Overcoming the fear of investing

I was recently asked this question “how do you overcome the fear of investing?”

To overcome the fear of investing, I usually do the following steps:

1) Identify the cause of the insecurity.

2) Do research. Know more about the issue than when I started.

3) Analyze the potential outcomes.

4) Ask myself if I could live with the worst case scenario.

5) Take small steps to gain confidence (if possible).

6) Make sure you do proper due diligence.

 

Let’s take the example of a community newspaper purchase.

Many years ago, I was considering buying a community newspaper in South Florida. The newspaper was distributed for free to homeowners in an affluent community, and it made all its revenue from advertising. It had no classified ads or subscription revenue. It was a very profitable business and was priced fairly.

In order to purchase this business, my wife and I would have to invest all of our savings, mortgage our house and take out a substantial SBA loan. It would have been a big investment from our part. It is the equivalent of going “all in” in poker.

I really liked the business. However, I felt unsure of the purchase. It was very different being a consultant giving advice than when it is your own money. When your money is on the line it is more difficult to pull the trigger.

I overcame my insecurity by following the steps I described:

1) I identified the cause: I was concerned about putting all our capital in the business. Also, there were few tangible assets. If the business didn’t work, there wasn’t much to liquidate, and we would lose everything.

2) Do research: I researched the newspaper publishing business. Understood the key drivers and learned that it was a very profitable business. The research made me realize that I was capable to run and grow this business.

3) Analyze the potential outcomes. There was 3 possible scenarios:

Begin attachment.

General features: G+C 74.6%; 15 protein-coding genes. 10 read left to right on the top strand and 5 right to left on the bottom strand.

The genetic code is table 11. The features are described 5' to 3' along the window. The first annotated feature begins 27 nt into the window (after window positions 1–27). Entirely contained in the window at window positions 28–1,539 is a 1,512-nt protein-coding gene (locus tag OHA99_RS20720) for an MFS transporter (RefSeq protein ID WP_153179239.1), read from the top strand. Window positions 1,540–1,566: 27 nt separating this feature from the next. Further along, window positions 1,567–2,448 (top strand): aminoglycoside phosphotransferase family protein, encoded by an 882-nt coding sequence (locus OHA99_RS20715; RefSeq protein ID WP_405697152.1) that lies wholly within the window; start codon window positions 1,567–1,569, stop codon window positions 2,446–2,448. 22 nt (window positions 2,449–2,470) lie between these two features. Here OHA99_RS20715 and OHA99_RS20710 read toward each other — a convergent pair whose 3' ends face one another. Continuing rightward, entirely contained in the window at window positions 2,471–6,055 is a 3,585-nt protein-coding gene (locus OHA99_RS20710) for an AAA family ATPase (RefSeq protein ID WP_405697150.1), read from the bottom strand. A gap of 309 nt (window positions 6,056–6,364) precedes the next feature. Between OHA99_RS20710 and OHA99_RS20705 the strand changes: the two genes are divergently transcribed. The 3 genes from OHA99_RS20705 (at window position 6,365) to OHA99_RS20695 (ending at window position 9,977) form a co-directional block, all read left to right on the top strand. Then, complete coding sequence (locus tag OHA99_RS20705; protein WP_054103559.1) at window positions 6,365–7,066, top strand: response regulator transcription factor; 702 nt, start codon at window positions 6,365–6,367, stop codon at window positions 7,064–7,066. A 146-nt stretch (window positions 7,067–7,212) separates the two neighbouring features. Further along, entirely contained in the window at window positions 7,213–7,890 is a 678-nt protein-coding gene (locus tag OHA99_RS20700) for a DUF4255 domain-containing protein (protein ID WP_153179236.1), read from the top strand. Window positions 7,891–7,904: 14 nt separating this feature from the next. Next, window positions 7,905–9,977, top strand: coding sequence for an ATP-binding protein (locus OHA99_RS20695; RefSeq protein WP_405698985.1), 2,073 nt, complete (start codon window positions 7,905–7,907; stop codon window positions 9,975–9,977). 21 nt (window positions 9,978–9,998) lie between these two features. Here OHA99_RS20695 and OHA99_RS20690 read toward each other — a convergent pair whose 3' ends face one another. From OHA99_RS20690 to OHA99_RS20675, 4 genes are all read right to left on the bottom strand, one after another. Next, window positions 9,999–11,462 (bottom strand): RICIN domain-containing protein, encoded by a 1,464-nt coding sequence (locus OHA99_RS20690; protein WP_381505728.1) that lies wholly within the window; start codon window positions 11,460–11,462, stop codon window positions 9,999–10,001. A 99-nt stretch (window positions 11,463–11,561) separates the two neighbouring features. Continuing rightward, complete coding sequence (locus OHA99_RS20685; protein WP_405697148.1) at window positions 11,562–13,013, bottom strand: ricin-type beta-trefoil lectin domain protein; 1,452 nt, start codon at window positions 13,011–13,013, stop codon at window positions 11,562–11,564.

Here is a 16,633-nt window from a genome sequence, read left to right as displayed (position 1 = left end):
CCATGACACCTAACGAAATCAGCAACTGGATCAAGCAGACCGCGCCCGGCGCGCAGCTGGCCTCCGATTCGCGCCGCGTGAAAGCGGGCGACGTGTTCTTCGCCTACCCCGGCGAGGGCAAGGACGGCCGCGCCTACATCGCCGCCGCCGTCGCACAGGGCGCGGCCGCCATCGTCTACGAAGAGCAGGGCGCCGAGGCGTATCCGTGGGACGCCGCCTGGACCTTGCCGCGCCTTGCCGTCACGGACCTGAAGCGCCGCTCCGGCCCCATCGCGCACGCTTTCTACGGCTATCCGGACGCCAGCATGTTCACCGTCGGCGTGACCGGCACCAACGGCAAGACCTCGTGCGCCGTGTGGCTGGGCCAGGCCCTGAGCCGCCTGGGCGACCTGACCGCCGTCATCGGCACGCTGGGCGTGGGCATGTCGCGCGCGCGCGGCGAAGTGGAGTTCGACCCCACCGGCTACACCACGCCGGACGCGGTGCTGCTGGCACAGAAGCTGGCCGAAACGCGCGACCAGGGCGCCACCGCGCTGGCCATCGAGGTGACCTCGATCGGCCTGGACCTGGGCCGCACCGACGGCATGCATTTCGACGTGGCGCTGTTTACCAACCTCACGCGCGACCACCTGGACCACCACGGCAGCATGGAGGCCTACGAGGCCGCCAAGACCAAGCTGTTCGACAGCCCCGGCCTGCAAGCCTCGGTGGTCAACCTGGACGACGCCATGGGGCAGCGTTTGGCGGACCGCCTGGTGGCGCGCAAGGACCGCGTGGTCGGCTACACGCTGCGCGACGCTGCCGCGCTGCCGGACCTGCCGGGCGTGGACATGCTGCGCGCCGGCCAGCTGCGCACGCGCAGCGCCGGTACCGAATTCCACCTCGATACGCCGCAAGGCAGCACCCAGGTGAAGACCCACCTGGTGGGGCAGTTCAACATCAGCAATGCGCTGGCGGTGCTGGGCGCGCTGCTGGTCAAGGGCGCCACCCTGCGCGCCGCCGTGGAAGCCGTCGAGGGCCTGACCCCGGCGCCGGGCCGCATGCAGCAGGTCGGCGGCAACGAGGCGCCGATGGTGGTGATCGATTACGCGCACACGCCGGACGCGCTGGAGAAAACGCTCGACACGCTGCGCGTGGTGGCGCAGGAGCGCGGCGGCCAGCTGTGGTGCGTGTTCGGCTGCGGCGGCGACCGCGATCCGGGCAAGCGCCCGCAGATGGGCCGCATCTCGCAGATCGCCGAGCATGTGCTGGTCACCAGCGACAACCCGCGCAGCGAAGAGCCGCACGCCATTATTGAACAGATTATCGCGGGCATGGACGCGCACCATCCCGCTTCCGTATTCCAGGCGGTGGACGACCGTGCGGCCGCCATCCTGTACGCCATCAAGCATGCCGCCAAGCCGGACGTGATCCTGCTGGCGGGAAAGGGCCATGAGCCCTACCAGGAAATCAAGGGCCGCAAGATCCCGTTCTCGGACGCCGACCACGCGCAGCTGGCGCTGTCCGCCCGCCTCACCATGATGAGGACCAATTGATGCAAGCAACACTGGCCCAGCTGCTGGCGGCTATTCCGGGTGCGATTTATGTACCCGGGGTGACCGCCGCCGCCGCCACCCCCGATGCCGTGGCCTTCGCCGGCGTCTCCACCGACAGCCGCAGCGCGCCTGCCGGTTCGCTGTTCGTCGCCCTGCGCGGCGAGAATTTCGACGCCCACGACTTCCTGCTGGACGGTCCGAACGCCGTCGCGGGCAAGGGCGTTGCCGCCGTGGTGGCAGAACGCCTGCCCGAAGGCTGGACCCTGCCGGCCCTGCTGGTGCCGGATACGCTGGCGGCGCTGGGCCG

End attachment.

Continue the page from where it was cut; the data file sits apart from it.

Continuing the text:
a. Business is maintained at the same level

b. Best outcome would be grow the business, and exit with a significant profit

c. Business loses all clients and goes bankrupt (worst case)

4) Could I live with the worst case scenario, i.e. business shuts down? I figured that if the business went bankrupt we would have lost everything. But at the time I was in my early thirties and was confident that I could get a high paying job. So, my worst case would have been to go back to corporate America.

5) Take small steps to gain confidence (if possible). This wasn’t an option here. Either we bought the business or not. Sometimes, you can start small and grow. For example, if you are investing in rental properties. You could start by buying a single family home to rent out, and then grow to small apartment buildings, then to larger building and so on.

6) Make sure you do due diligence. Before buying or making an investment, monitor it. I looked at a full two years of editions of the newspaper we were looking at and counted the number of advertisers in each edition. I checked to see if it was gaining or losing advertisers. There is a lot more to due diligence which we will review in a future post.

After going thru the steps described, we overcame our fears. My wife and I ended up buying the community newspaper. We did very well with it. We converted it to magazine format and grew it to double the size and tripled the profits. After four years we sold it for a handsome profit.

Thanks for reading the eclectic investor blog. If you have any questions or topic you’d like me to write about please post them in the comment section.

Happy investing!

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